There's an unforgettably wanton, lascivious and joyful song nearly halfway through Fun Home, the Tony Award-winning musical that rolls into town next week, in which Charlotte native Abby Corrigan's character flips the script on her own life, and it's in this moment that Corrigan's talent shines brightest.
Based on cartoonist Alison Bechdel's autobiographical graphic novel, Lisa Kron's script splits our hero in three, the middle-aged Alison who tells us the story and the two younger Alisons, Small and Medium, who live it out.
Small Alison absorbs the first, often misleading impressions of her parents, Bruce and Helen. It's Medium Alison who discovers the revelatory truths — about her own lesbian leanings and about her dad's sexual pathology — after she goes off to college. The bold, beautiful, and seductive Joan sets Alison straight about herself, so it's Medium Alison who gets to jubilantly proclaim, "I'm changing my major to Joan!" as her first and most important college lesson, a defining moment in the play.
Corrigan gets to sing this showstopping song beginning on Tuesday at Knight Theater in what figures to be a triumphant homecoming.
It's certainly a sudden change in fortune for the young actress, who turned 19 in February — but not a surprise to those of us who have seen Corrigan perform. She leapt onto the local scene in 2008, while she was still 10 years old, as the incorrigible Gladys Herdman in the Children's Theatre production of The Best Christmas Pageant Ever.
Corrigan remained on our radar, playing prominent roles in The 25th Annual Putnam County Spelling Bee down in Rock Hill, Next to Normal at Queen City Theatre Company, and delivering a riveting epileptic seizure to climax The Effect of Gamma Rays at CPCC. As the daughter of Mike and Mitzi Corrigan, both of whom acted in Charlotte Repertory Theatre productions, Abby figured to have acting talent.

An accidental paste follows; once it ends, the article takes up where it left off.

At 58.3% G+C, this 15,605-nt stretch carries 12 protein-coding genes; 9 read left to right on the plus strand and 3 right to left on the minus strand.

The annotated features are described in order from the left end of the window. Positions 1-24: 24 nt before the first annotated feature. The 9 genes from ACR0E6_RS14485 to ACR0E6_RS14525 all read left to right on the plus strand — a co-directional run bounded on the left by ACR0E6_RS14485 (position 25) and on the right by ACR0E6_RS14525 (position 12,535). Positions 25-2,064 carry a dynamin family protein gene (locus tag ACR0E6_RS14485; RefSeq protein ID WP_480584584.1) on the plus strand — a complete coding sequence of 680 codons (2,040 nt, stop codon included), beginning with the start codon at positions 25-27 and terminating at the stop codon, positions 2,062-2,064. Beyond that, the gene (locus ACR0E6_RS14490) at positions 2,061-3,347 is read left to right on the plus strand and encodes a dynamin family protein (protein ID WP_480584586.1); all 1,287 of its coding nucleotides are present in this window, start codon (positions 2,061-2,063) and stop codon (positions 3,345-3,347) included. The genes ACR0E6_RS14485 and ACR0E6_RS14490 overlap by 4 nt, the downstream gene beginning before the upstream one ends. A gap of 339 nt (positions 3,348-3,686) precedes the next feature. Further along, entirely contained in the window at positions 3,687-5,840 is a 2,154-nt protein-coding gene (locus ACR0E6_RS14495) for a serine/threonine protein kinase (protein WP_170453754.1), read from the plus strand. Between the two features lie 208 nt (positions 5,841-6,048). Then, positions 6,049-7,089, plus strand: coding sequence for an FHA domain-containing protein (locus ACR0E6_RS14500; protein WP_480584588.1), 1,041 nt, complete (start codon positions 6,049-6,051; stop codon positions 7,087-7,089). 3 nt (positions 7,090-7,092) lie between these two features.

But Mitzi, a talent agent and casting director who has a professional's detachment, saw vivid signs of Abby's gifts long before she became the Herald Angel shouting "Shazzam!" as Gladys.
"The first time I knew that she had something really special to offer," says Mitzi, "was when she was 6 years old and we did a backyard production of The Lion King. She was Nala, and when she sang 'Shadowland,' I was bowled over by how she became that character and I thought to myself, 'Wow, where did that come from?'"
- Abby Corrigan (right) in Fun Home. (Photo by Joan Marcus)
Knowing full well that you need intense passion and inner drive to survive in showbiz, Mitzi never pushed. Abby did plenty of pushing on her own. At the age of 12, Abby and friend Matt Mitchell started their own theatre company, Treehouse Acting Company, mounting their first production at CAST in NoDa. The following year, Abby, Matt and two other collaborators staged an original musical, Cybersoul, tackling a range of issues that included drug addiction, bullying, suicide and homophobia.
You hear about precocious actors — many have paraded in and out of the Children's Theatre of Charlotte spotlight over the years. But have you heard of anyone else who started a theatre company and co-wrote a mature musical before high school?
"It really was off the charts," Mitzi agrees. "I became good friends with Matt's mom and we wanted to help them find ways to pursue their dreams. Because producing backyard plays had become such a regular occurrence in our existence, it seemed like a natural step to encourage them to produce their own plays."
Of course, Abby didn't think about measuring her ambitions against any norms. According to her mom, acting must be something you have to do in order to breathe if you wish to succeed. That's how it has always been with Abby. She remembers loving to imitate animals when she was very young, convincing herself that she was truly what she pretended to be. Her parents tried to deflect her into sports, but tee-ball never took.